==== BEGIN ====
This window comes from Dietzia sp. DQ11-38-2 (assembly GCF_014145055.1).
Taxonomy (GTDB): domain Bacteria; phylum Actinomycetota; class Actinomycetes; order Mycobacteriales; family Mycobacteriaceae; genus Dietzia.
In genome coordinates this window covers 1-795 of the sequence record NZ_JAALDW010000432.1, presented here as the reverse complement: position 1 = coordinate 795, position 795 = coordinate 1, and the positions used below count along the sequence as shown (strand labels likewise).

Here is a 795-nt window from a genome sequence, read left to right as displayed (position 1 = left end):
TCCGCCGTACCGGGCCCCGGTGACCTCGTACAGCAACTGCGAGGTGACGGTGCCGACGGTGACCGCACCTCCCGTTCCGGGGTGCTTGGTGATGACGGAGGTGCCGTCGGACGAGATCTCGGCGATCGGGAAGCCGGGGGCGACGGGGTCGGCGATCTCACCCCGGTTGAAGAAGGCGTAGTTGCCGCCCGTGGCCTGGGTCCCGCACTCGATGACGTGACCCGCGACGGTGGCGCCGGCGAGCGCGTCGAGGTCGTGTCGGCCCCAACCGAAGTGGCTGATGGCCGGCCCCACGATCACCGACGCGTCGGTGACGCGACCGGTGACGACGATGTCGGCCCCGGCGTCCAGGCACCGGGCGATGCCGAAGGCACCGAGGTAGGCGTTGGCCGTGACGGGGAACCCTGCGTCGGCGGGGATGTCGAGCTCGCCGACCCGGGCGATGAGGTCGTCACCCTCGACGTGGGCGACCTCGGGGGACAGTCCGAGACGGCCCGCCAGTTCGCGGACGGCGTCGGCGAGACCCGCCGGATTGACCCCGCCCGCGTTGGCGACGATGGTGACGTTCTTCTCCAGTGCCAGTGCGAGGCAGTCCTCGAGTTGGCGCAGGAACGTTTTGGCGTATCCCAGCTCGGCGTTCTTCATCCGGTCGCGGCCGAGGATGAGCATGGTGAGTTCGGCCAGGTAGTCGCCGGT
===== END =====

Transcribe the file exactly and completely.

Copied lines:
This window comes from Dietzia sp. DQ11-38-2 (assembly GCF_014145055.1).
Taxonomy (GTDB): domain Bacteria; phylum Actinomycetota; class Actinomycetes; order Mycobacteriales; family Mycobacteriaceae; genus Dietzia.
In genome coordinates this window covers 1-795 of the sequence record NZ_JAALDW010000432.1, presented here as the reverse complement: position 1 = coordinate 795, position 795 = coordinate 1, and the positions used below count along the sequence as shown (strand labels likewise).

Here is a 795-nt window from a genome sequence, read left to right as displayed (position 1 = left end):
TCCGCCGTACCGGGCCCCGGTGACCTCGTACAGCAACTGCGAGGTGACGGTGCCGACGGTGACCGCACCTCCCGTTCCGGGGTGCTTGGTGATGACGGAGGTGCCGTCGGACGAGATCTCGGCGATCGGGAAGCCGGGGGCGACGGGGTCGGCGATCTCACCCCGGTTGAAGAAGGCGTAGTTGCCGCCCGTGGCCTGGGTCCCGCACTCGATGACGTGACCCGCGACGGTGGCGCCGGCGAGCGCGTCGAGGTCGTGTCGGCCCCAACCGAAGTGGCTGATGGCCGGCCCCACGATCACCGACGCGTCGGTGACGCGACCGGTGACGACGATGTCGGCCCCGGCGTCCAGGCACCGGGCGATGCCGAAGGCACCGAGGTAGGCGTTGGCCGTGACGGGGAACCCTGCGTCGGCGGGGATGTCGAGCTCGCCGACCCGGGCGATGAGGTCGTCACCCTCGACGTGGGCGACCTCGGGGGACAGTCCGAGACGGCCCGCCAGTTCGCGGACGGCGTCGGCGAGACCCGCCGGATTGACCCCGCCCGCGTTGGCGACGATGGTGACGTTCTTCTCCAGTGCCAGTGCGAGGCAGTCCTCGAGTTGGCGCAGGAACGTTTTGGCGTATCCCAGCTCGGCGTTCTTCATCCGGTCGCGGCCGAGGATGAGCATGGTGAGTTCGGCCAGGTAGTCGCCGGT